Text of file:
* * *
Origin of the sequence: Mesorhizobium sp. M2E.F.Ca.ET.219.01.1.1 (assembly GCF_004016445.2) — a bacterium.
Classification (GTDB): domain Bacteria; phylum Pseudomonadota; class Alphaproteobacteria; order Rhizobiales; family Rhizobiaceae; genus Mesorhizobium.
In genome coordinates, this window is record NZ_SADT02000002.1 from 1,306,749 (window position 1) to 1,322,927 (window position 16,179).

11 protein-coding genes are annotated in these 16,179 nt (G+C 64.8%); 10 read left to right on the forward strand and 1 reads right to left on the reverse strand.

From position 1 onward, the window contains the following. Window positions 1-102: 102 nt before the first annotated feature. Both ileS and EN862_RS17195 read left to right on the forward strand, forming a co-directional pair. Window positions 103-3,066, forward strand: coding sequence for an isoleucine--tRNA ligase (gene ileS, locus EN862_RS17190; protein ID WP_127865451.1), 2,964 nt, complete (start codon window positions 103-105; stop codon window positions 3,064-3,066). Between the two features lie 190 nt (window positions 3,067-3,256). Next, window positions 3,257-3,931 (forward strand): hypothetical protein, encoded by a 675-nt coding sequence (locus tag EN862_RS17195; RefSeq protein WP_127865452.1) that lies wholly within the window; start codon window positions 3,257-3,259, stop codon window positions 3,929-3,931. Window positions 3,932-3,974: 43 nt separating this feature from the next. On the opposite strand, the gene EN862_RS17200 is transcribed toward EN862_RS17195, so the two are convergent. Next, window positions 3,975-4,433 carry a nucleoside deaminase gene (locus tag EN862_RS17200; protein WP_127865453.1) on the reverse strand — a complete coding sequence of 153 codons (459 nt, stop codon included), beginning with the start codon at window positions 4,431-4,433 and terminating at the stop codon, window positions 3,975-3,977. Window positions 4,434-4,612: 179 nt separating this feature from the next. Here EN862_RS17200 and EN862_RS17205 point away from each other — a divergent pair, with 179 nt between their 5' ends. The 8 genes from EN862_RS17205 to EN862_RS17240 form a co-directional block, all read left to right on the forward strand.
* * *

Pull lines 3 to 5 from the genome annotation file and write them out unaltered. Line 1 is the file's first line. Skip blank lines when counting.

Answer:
In genome coordinates, this window is record NZ_SADT02000002.1 from 1,306,749 (window position 1) to 1,322,927 (window position 16,179).

11 protein-coding genes are annotated in these 16,179 nt (G+C 64.8%); 10 read left to right on the forward strand and 1 reads right to left on the reverse strand.

From position 1 onward, the window contains the following. Window positions 1-102: 102 nt before the first annotated feature. Both ileS and EN862_RS17195 read left to right on the forward strand, forming a co-directional pair. Window positions 103-3,066, forward strand: coding sequence for an isoleucine--tRNA ligase (gene ileS, locus EN862_RS17190; protein ID WP_127865451.1), 2,964 nt, complete (start codon window positions 103-105; stop codon window positions 3,064-3,066). Between the two features lie 190 nt (window positions 3,067-3,256). Next, window positions 3,257-3,931 (forward strand): hypothetical protein, encoded by a 675-nt coding sequence (locus tag EN862_RS17195; RefSeq protein WP_127865452.1) that lies wholly within the window; start codon window positions 3,257-3,259, stop codon window positions 3,929-3,931. Window positions 3,932-3,974: 43 nt separating this feature from the next. On the opposite strand, the gene EN862_RS17200 is transcribed toward EN862_RS17195, so the two are convergent. Next, window positions 3,975-4,433 carry a nucleoside deaminase gene (locus tag EN862_RS17200; protein WP_127865453.1) on the reverse strand — a complete coding sequence of 153 codons (459 nt, stop codon included), beginning with the start codon at window positions 4,431-4,433 and terminating at the stop codon, window positions 3,975-3,977. Window positions 4,434-4,612: 179 nt separating this feature from the next. Here EN862_RS17200 and EN862_RS17205 point away from each other — a divergent pair, with 179 nt between their 5' ends. The 8 genes from EN862_RS17205 to EN862_RS17240 form a co-directional block, all read left to right on the forward strand.